The circuit operates similarly in case of Vi <-V2. However, diode 46 is OFF and transistor 62 is ON in this case. Turning ON transistor 62 renders transistor 40 and diodes 44 and 50 OFF. That is, input and output terminals are disconnected and the predetermined voltage -V2 appears at output terminal 6 through diode 48. In this embodiment, current source transistors 40 and 54, diodes 44 and 46, transistors 60 and 62, and associated circuit elements constitute control means. Diodes 48 and 50 constitute voltage maintenance means.
FIG. 5 is a circuit schematic illustrating a third embodiment of this invention. In FIG. 5, similar reference numerals to those of FIG. 4 are used to represent like elements. The circuits in FIGS. 4 and 5 are identical to each other except the addition of temperature compensation diodes 80, 82, 90 and 92, variable resistor 84, and diodes 42, 52, 86, and 88. Variable resistor 84 is used to equalize the currents through transistors 40 and 54. Temperature compensation diodes 80, 82, 90 and 92 compensate for drift due to the respective base-emitter junction voltages of transistors, 40, 54, 60 and 62 under different temperatures. In the case in which a load including a voltage source as shown in FIG. 6A is connected to output terminal 6, there is an attempt to develop a potential Vp on terminal 6 when switch means 51 turns OFF. Diodes 48 and 50 are OFF as long as -V2 <Vp <+V1, but diodes 86 and 88 now constituting voltage maintenance means to maintain the terminal voltage (Vp) at either +V1 or -V2. Diodes 42 and 52 are interposed to ensure non-conduction (OFF) of switch means 51. It is understood that diodes 42, 52, 86, and 88 can be eliminated if the load is as shown in FIG. 6B. The other circuits operate in the same manner as the second embodiment shown in FIG. 4, thus further description will be omitted.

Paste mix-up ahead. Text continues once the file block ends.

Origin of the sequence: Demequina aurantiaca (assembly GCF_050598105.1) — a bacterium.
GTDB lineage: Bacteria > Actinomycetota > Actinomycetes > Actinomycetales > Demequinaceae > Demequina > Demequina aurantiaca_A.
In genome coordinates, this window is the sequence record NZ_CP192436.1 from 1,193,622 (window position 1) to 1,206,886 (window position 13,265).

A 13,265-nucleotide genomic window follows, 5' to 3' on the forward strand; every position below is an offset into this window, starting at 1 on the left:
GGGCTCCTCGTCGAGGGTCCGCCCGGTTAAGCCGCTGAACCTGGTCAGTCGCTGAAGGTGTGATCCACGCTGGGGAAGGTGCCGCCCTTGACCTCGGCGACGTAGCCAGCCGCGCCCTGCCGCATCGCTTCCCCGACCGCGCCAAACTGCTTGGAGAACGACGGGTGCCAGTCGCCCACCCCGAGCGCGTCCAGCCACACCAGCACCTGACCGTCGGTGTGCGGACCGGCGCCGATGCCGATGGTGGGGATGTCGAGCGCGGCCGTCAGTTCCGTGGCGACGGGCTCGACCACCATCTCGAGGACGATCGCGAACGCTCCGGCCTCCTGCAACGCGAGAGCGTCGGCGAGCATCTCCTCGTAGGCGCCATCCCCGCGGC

As described earlier, the amplitude limiter circuit according to this invention disconnects the output terminal from the input terminal and applies the predetermined voltage equal to the limiting voltage to the output terminal when the input signal voltage reaches the amplitude limiting voltage. Therefore, any undesirable effects upon the signal source in the conventional amplitude limiting operation are effectively eliminated. In addition, the present invention is operable over wide frequency range because the circuit exhibits a very short circuit time constant and allows the use of a very high switching element such as a diode bridge or the like.